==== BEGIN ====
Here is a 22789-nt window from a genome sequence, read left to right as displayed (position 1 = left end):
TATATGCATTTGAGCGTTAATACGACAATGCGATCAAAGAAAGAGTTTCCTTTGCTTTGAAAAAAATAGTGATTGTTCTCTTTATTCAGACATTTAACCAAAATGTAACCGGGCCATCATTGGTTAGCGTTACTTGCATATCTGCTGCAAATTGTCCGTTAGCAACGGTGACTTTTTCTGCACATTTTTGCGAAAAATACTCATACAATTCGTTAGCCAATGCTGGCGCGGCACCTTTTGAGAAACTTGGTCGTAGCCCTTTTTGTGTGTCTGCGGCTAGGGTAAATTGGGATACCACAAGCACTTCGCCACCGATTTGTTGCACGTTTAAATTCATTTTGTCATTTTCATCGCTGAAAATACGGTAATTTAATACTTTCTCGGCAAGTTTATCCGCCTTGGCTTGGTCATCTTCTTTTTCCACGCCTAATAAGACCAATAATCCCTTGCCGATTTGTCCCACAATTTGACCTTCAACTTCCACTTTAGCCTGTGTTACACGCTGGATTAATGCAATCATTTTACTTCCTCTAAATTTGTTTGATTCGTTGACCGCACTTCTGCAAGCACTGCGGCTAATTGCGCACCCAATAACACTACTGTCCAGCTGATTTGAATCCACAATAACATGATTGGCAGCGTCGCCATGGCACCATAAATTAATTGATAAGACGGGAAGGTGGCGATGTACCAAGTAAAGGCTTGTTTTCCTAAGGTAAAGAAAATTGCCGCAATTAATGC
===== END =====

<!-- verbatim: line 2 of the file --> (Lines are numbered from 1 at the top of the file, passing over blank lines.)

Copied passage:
TATATGCATTTGAGCGTTAATACGACAATGCGATCAAAGAAAGAGTTTCCTTTGCTTTGAAAAAAATAGTGATTGTTCTCTTTATTCAGACATTTAACCAAAATGTAACCGGGCCATCATTGGTTAGCGTTACTTGCATATCTGCTGCAAATTGTCCGTTAGCAACGGTGACTTTTTCTGCACATTTTTGCGAAAAATACTCATACAATTCGTTAGCCAATGCTGGCGCGGCACCTTTTGAGAAACTTGGTCGTAGCCCTTTTTGTGTGTCTGCGGCTAGGGTAAATTGGGATACCACAAGCACTTCGCCACCGATTTGTTGCACGTTTAAATTCATTTTGTCATTTTCATCGCTGAAAATACGGTAATTTAATACTTTCTCGGCAAGTTTATCCGCCTTGGCTTGGTCATCTTCTTTTTCCACGCCTAATAAGACCAATAATCCCTTGCCGATTTGTCCCACAATTTGACCTTCAACTTCCACTTTAGCCTGTGTTACACGCTGGATTAATGCAATCATTTTACTTCCTCTAAATTTGTTTGATTCGTTGACCGCACTTCTGCAAGCACTGCGGCTAATTGCGCACCCAATAACACTACTGTCCAGCTGATTTGAATCCACAATAACATGATTGGCAGCGTCGCCATGGCACCATAAATTAATTGATAAGACGGGAAGGTGGCGATGTACCAAGTAAAGGCTTGTTTTCCTAAGGTAAAGAAAATTGCCGCAATTAATGC